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【书籍搬运】Dwemer History and Culture 锻莫的历史与文化

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原文连接:http://www.uesp.net/wiki/Skyrim:Dwemer_History_and_Culture

正文:

锻莫的历史与文化

——哈斯法特·安塔波利斯

锻莫历史与文化的论文集

第1章

马罗巴·苏尔与锻莫在通俗文化中的浅薄化

——哈斯法特·安塔波利斯

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尽管马罗巴·苏尔的《锻莫古传说》是托古伪作这一观点早在卡塔莉娅一世时代就在学术圈中得到了公认,这本书却依旧是帝国有文化中等阶层的必读范本,在一代又一代学童的脑海中建立起了锻莫的通俗形象。这部篇幅浩荡(却令人奇怪地内容空洞)的巨著是如何抓住公众的心,以至于它既能忽视掉文学界的批评,又能完全无视学术界的弹劾呢?

在回答这一问题之前,我们理应先对《古传说》的起源与随后发展简述一番。第一部《古传说》于二纪670年前后发行,此时正值塞瑞迪尔第一帝国崩溃与泰伯·塞普丁崛起之间的中间期。这部书最初是作为自桂利姆大学文献研究所得的严肃学术性作品发表的,在那个混乱时代鱼目混珠被采信为真(那个年代锻莫学术界水平低下的标志)。对作者的情况我们所知甚少,但马罗巴·苏尔应该是戈尔·菲林的假名。高尔·菲林以拥有许多假名著称,他是那个时代一位多产的“廉价惊险小说”作家。尽管谢天谢地,菲林的绝大多数作品都消失于茫茫史海之中,残存的少数几部在语言和语气上倒是与《古传说》别无二致。(参见洛米斯所著,《戈尔·菲林之《假定的背叛》与马罗巴·苏尔之《锻莫古传说》之对比》)菲林在塞瑞迪尔度过一生,为旧帝国首都的精英写作轻快的娱乐小说。他把手伸向矮人的原因不得而知,但很明显他的“研究”只不过是收集了尼本河谷的农民故事,再把它们包装成锻莫传说。

这本书在塞瑞迪尔流行开来,菲林便继续赶工更多卷册,直到一系列达成了七卷。《锻莫古传说》由此奠定了它在塞瑞迪尔当地的坚实流行地位。这本书的第17次再版正赶上对泰伯·塞普丁发起拔高化运动的历史团体开始向大陆的其他地区散播所谓“腹地文学”。马罗巴·苏尔版的锻莫正好对上了直到现在也还未消退的人类民族主义狂潮运动的胃口。

这些故事中的锻莫以寓言及轻度幻想的形象出现,但总体来说他们“和我们差不多”。他们也许有点疯狂,但当然他们既不令人恐惧也不危险。对比看一下红色守卫早期传说中的锻莫:一个神秘且强大的种族,可以单凭他们的意念扭曲自然法则;消失了却可能并没有离去。或者看看大多数诺德人远古传说中的锻莫:可怕的战士,因亵渎的宗教行为而沾染污点,他们用亵渎不洁的方法把诺德人从晨风赶了出去。马罗巴·苏尔的锻莫更符合时代的走向:将人类看作造物的顶峰,其他种族要么野蛮不开化,要么并不完美需要人类教导。《古传说》当然属于第二种情况,于是经受住了通俗想象力的考验。马罗巴·苏尔的锻莫比起真实的锻莫更令人安心,更友好,也更令人熟悉,而真实锻莫的神秘本性我们现在才刚刚开始理解。公众更喜欢这个业已消失种族轻快而平凡的形象。而就我多年研究矮人而谈,我对这种偏好报以某些同情。之后的论述将证明,锻莫,以我们的当代视角去看,在许多方面都是十分不讨人喜欢的民族。

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Collected Essays on Dwemer History and Culture

Chapter 1
Marobar Sul and the Trivialization of the Dwemer in Popular Culture
by Hasphat Antabolis
A scholar's review of the Dwemer essays written by Marobar Sul


While Marobar Sul's Ancient Tales of the Dwemer was definitively debunked in scholarly circles as early as the reign of Katariah I, it remains one of the staples of the literate middle-classes of the Empire, and has served to set the image of the Dwemer in the popular imagination for generations of schoolchildren. What about this lengthy (but curiously insubstantial) tome has proved so captivating to the public that it has been able to see off both the scorn of the literati and the scathing critiques of the scholars?
Before examing [sic] this question, a brief summary of the provenance and subsequent career of Ancient Tales would be appropriate. First published around 2E670, in the Interregnum between the fall of the First Cyrodilic Empire and the rise of Tiber Septim, it was originally presented as a serious, scholarly work based on research in the archives of the University of Gwylim, and in the chaos of that era was taken at face value (a sign of the sad state of Dwemer scholarship in those years). Little is known of the author, but Marobar Sul was most likely a pseudonym of Gor Felim, a prolific writer of "penny dreadful romances" of that era, who is known to have used many other pseudonyms. While most of Felim's other work has, thankfully, been lost to history, what little survives matches Ancient Tales in both language and tone (see Lomis, "Textual Comparison of Gor Felim's A Hypothetical Treachery with Marobar Sul's Ancient Tales of the Dwemer"). Felim lived inCyrodiil his whole life, writing light entertainments for the elite of the old Imperial capital. Why he decided to turn his hand to the Dwemer is unknown, but it is clear that his "research" consisted of nothing more than collecting the peasants' tales of the Nibenay Valley and recasting them in Dwemer guise.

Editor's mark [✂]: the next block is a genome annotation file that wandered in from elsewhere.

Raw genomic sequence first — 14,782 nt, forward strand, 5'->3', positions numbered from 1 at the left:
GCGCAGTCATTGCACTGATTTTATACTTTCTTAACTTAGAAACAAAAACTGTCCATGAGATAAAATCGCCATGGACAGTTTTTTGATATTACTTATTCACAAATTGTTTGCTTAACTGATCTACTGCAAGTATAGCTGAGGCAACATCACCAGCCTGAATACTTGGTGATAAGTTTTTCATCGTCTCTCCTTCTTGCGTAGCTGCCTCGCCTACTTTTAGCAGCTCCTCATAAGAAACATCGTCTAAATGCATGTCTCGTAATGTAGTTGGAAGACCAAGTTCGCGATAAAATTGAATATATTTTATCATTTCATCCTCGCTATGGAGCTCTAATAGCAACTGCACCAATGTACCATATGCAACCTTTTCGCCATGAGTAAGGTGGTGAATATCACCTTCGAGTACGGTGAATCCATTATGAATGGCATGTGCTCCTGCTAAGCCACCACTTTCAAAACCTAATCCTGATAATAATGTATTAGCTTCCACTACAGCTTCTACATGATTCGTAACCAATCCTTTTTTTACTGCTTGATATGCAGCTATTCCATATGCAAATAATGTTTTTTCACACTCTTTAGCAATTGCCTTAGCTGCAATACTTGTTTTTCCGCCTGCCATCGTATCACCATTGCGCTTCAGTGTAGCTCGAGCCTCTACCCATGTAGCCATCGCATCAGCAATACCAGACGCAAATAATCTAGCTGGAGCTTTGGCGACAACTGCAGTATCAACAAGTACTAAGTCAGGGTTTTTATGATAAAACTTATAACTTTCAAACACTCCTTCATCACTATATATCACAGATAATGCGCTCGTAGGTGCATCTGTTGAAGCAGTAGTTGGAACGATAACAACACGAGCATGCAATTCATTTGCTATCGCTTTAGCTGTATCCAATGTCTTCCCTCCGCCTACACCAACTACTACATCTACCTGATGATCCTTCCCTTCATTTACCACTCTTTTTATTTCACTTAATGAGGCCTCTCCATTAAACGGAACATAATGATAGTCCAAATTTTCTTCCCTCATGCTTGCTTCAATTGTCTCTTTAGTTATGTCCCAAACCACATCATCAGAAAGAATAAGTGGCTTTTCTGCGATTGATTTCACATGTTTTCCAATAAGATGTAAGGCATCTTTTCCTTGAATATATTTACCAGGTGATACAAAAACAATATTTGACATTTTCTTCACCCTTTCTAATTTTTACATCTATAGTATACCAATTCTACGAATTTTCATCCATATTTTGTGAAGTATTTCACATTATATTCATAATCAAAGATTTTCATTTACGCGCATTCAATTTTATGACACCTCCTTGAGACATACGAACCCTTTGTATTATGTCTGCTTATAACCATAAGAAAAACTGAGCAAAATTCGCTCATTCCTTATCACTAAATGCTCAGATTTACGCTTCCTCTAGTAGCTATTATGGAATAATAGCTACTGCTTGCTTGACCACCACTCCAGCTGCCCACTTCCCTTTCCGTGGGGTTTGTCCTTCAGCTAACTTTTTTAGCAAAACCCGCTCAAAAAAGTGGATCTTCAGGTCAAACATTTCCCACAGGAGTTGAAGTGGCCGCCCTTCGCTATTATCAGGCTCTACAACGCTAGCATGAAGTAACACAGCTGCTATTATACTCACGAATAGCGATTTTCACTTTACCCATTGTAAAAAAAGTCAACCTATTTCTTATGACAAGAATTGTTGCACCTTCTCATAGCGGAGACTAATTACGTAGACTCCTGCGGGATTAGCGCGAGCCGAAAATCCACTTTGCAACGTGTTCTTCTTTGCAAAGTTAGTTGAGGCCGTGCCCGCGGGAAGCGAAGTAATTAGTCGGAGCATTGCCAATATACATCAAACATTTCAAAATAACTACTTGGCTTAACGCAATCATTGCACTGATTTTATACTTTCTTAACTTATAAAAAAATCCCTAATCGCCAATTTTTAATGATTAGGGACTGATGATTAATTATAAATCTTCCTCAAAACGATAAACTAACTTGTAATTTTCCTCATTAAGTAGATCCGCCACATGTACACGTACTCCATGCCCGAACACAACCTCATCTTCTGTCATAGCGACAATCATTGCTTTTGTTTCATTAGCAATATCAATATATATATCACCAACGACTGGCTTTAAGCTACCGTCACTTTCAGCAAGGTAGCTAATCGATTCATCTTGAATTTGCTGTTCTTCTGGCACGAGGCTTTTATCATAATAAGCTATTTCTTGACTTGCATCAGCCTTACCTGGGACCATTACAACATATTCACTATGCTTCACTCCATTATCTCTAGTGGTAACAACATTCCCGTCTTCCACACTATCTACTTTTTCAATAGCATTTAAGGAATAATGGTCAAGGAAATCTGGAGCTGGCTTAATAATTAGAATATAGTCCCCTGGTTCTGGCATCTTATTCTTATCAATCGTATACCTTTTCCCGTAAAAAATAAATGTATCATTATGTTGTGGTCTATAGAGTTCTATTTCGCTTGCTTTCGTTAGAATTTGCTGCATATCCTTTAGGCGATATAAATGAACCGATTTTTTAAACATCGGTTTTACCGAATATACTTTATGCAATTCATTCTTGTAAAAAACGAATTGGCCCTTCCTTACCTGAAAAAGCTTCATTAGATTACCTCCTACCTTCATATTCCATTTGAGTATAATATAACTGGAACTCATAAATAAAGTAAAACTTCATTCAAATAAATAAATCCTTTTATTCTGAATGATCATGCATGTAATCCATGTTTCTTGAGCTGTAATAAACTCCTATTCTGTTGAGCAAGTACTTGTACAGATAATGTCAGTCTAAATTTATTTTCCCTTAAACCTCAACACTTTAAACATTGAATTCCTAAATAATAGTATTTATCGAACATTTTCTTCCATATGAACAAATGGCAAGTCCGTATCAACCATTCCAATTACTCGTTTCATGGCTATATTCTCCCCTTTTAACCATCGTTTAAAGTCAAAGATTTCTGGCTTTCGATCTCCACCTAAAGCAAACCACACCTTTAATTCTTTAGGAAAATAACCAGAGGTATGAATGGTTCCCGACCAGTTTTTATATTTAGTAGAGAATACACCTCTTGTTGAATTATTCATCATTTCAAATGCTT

The book proved popular in Cyrodiil, and Felim continued to churn out more volumes until the series numbered seven in all. Ancient Tales of the Dwemer was thus firmly established as a local favorite in Cyrodiil (already in its 17th printing) when the historical forces that propelled Tiber Septim to prominence also began to spread the literature of the "heartland" across the continent. Marobar Sul's version of the Dwemer was seized upon in a surge of human racial nationalism that has not yet subsided.
The Dwemer appear in these tales as creatures of fable and light fantasy, but in general they are "just like us". They come across as a bit eccentric, perhaps, but certainly there is nothing fearsome or dangerous about them. Compare these to the Dwemer of early Redguard legend: a mysterious, powerful race, capable of bending the very laws of nature to their will; vanished but perhaps not gone. Or the Dwemer portrayed in the most ancient Nord sagas: fearsome warriors, tainted by blasphemous religious practices, who used their profane mechanisms to drive the Nords from Morrowind. Marobar Sul's Dwemer were much more amenable to the spirit of the time, which saw humans as the pinnacle of creation and the other races as unenlightened barbarians or imperfect, lesser versions of humans eager for tutelage. Ancient Tales falls firmly in the latter camp, which does much to explain its enduring hold on the popular imagination. Marobar Sul's Dwemer are so much more comfortable, so much friendlier, so much more familiar, than the real Dwemer, whose truly mysterious nature we are only beginning to understand. The public prefers the light, trivial version of this vanished race. And from what I have learned in my years of studying the Dwemer, I have some sympathy for that preference. As the following essays will show, the Dwemer were, to our modern eyes, a remarkably unlikeable people in many ways.

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